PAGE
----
Louis Pasteur (1822-1895) Helping the living through the infinitely small

19 Dec 2022

The bicentenary of the microbiology pioneer’s birth has stirred the pens of wine advocates everywhere. In the midst of these necessary tributes to their figurehead, this contribution offers parallels between science and art in order to remind us that they form part of the same multidisciplinary whole, and that they share the same goals: to show the best facets of their fields.  

“Look up, learn beyond what you see, always go further,” Jean-Joseph Pasteur 1

As a chemist and biologist, Louis Pasteur raised microbiology to the rank of a science in its own right. He neglected neither institutional prestige nor honours, but he had a patriotic notion of commitment: more than personal glory, Pasteur sought to serve his country. He never disavowed the humility of his social origins, not even in his manners, which he kept simple despite his fame. Lulled by his father's motto: “Look up, learn beyond what you see, always go further,” the national hero always showed a particular enthusiasm for working for the ideas of science, faith, beauty, and country. He expressed this conviction, which was necessary for him to carry out his experiments, in his acceptance speech at the Académie Française on 27 April 1882: 


The greatness of human actions is measured by the inspiration that gives rise to them. Happy is he who carries within him a God, and an ideal of beauty which he obeys: the ideal of art, the ideal of science, the ideal of the fatherland, the ideal of the virtues of the Gospel! These are the living sources of great thoughts and great actions. All are illuminated by the reflections of the infinite.


Epistemological systematisation: Pasteur's natural philosophy


Between genius and chance discovery, we should not underestimate the importance of cleverly organised research that responds to societal demands, an era brimming with scientific advances, and the steadfast belief in progress.

Pasteur imposed the principle of order to that of the vagaries of research by maintaining a thread from the enunciation of the research question to its resolution through systematic experimentation, by focusing on the nature of relationships between organisms.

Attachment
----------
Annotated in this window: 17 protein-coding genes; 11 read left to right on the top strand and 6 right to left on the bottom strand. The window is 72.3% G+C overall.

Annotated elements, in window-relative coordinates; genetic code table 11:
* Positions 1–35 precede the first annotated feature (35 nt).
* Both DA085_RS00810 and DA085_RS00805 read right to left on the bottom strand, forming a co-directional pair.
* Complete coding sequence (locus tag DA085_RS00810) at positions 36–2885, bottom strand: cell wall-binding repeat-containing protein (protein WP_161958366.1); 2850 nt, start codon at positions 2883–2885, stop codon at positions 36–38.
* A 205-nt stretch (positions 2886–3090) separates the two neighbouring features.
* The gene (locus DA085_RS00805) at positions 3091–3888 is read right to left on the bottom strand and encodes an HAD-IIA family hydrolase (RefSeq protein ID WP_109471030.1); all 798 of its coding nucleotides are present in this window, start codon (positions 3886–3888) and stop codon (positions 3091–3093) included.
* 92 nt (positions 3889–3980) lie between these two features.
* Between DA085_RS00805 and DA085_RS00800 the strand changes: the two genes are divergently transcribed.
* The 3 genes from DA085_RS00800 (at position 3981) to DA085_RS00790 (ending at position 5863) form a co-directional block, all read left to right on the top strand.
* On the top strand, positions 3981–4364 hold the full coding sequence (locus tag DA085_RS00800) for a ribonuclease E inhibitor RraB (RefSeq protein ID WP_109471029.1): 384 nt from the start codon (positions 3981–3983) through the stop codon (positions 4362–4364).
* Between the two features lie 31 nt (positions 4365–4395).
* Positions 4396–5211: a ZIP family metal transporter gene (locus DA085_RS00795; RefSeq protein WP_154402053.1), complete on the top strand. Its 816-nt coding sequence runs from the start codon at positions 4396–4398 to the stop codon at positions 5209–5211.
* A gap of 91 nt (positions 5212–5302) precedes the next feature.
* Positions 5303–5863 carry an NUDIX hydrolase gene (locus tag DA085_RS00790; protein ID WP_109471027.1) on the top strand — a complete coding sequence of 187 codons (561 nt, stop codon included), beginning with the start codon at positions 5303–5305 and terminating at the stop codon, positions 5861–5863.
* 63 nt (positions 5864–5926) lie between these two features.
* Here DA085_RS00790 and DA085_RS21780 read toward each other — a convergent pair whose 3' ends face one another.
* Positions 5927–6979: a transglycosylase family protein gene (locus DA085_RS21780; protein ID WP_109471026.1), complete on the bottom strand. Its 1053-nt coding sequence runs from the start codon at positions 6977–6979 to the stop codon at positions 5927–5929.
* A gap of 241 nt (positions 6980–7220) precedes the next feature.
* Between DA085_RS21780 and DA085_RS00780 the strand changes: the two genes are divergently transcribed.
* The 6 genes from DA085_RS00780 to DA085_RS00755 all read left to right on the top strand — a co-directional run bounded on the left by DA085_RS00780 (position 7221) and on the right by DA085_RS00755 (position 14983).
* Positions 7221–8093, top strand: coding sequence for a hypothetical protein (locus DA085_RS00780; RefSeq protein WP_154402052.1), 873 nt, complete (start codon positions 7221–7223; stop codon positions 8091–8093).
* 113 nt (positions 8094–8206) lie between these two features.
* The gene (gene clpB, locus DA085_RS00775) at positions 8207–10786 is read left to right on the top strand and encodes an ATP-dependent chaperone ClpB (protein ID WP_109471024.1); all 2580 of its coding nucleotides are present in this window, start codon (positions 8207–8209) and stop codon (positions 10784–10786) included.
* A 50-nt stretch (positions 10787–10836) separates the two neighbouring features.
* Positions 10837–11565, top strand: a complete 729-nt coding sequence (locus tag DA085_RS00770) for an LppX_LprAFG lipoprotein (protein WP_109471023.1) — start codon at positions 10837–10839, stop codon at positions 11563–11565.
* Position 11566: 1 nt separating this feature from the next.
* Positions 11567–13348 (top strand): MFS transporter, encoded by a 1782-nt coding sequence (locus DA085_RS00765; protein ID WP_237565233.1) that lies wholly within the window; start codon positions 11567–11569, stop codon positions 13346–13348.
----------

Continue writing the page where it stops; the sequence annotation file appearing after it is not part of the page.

Like his predecessor at the Académie française, Emile Littré, Pasteur applied himself to the lofty matters of medical aetiology, what Littré called an “art of knowing.” Pasteur actually expressed his ideas through bold experimentation rather than through metaphysical speculation. His genius, according to Gaston Paris, his successor in Seat 17 of the ‘Immortals’ of the Academie Francaise, was to snub the pre-conceived limits of science. Why, indeed, should he deprive himself of tackling questions the complexity of which he knew he could overcome? In his case, scientific knowledge and method, the search for truth, and the capacity to see beyond the problem itself, would be unstoppable allies.2


Cultivate your critical thinking. By itself, it is neither a stimulant of ideas, nor a stimulant of great things. But without it, nothing is possible.

Extract from the inauguration speech of the Pasteur Institute, 14 November 1888 in Paris.


Art and method

A particularly exalted perspective allowed for Pasteur’s transformation from man of science to ‘benefactor of humanity’. Painting was his avocation; he was genuinely interested in art, drawing and painting in particular. This interest was expressed at an early age by a commitment to the art world. In addition to his own works (drawings, pastels, lithographs), produced before the age of 19, Pasteur taught the chemistry of pigments, varnishes and lacquers at the École des Beaux-Arts in Paris. He counted many artists among his close friends and was no stranger to the art scene of his time.3